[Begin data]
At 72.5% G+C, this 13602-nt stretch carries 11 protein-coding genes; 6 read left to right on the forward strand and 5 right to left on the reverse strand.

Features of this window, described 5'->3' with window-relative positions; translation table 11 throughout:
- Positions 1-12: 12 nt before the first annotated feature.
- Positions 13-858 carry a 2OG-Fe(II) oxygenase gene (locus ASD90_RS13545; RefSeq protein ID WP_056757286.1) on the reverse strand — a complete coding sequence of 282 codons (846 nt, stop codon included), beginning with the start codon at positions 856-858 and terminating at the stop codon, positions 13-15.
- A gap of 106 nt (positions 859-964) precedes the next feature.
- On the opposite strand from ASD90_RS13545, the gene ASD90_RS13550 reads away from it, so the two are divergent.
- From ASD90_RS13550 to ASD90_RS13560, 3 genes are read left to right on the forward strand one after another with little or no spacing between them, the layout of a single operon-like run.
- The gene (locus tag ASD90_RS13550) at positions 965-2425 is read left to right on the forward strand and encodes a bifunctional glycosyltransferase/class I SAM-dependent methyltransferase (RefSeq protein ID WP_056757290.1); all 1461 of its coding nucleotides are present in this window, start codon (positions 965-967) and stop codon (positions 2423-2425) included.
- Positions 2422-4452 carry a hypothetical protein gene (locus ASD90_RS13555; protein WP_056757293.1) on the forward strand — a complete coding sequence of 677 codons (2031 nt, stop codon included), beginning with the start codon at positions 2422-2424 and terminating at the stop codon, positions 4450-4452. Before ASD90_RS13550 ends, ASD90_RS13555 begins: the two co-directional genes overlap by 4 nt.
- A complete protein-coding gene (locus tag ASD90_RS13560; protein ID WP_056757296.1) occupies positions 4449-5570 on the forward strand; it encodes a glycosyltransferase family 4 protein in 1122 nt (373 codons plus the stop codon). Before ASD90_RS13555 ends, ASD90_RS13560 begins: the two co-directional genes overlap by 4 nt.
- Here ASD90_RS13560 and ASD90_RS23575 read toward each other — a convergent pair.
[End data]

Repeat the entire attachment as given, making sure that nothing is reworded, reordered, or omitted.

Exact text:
At 72.5% G+C, this 13602-nt stretch carries 11 protein-coding genes; 6 read left to right on the forward strand and 5 right to left on the reverse strand.

Features of this window, described 5'->3' with window-relative positions; translation table 11 throughout:
- Positions 1-12: 12 nt before the first annotated feature.
- Positions 13-858 carry a 2OG-Fe(II) oxygenase gene (locus ASD90_RS13545; RefSeq protein ID WP_056757286.1) on the reverse strand — a complete coding sequence of 282 codons (846 nt, stop codon included), beginning with the start codon at positions 856-858 and terminating at the stop codon, positions 13-15.
- A gap of 106 nt (positions 859-964) precedes the next feature.
- On the opposite strand from ASD90_RS13545, the gene ASD90_RS13550 reads away from it, so the two are divergent.
- From ASD90_RS13550 to ASD90_RS13560, 3 genes are read left to right on the forward strand one after another with little or no spacing between them, the layout of a single operon-like run.
- The gene (locus tag ASD90_RS13550) at positions 965-2425 is read left to right on the forward strand and encodes a bifunctional glycosyltransferase/class I SAM-dependent methyltransferase (RefSeq protein ID WP_056757290.1); all 1461 of its coding nucleotides are present in this window, start codon (positions 965-967) and stop codon (positions 2423-2425) included.
- Positions 2422-4452 carry a hypothetical protein gene (locus ASD90_RS13555; protein WP_056757293.1) on the forward strand — a complete coding sequence of 677 codons (2031 nt, stop codon included), beginning with the start codon at positions 2422-2424 and terminating at the stop codon, positions 4450-4452. Before ASD90_RS13550 ends, ASD90_RS13555 begins: the two co-directional genes overlap by 4 nt.
- A complete protein-coding gene (locus tag ASD90_RS13560; protein ID WP_056757296.1) occupies positions 4449-5570 on the forward strand; it encodes a glycosyltransferase family 4 protein in 1122 nt (373 codons plus the stop codon). Before ASD90_RS13555 ends, ASD90_RS13560 begins: the two co-directional genes overlap by 4 nt.
- Here ASD90_RS13560 and ASD90_RS23575 read toward each other — a convergent pair.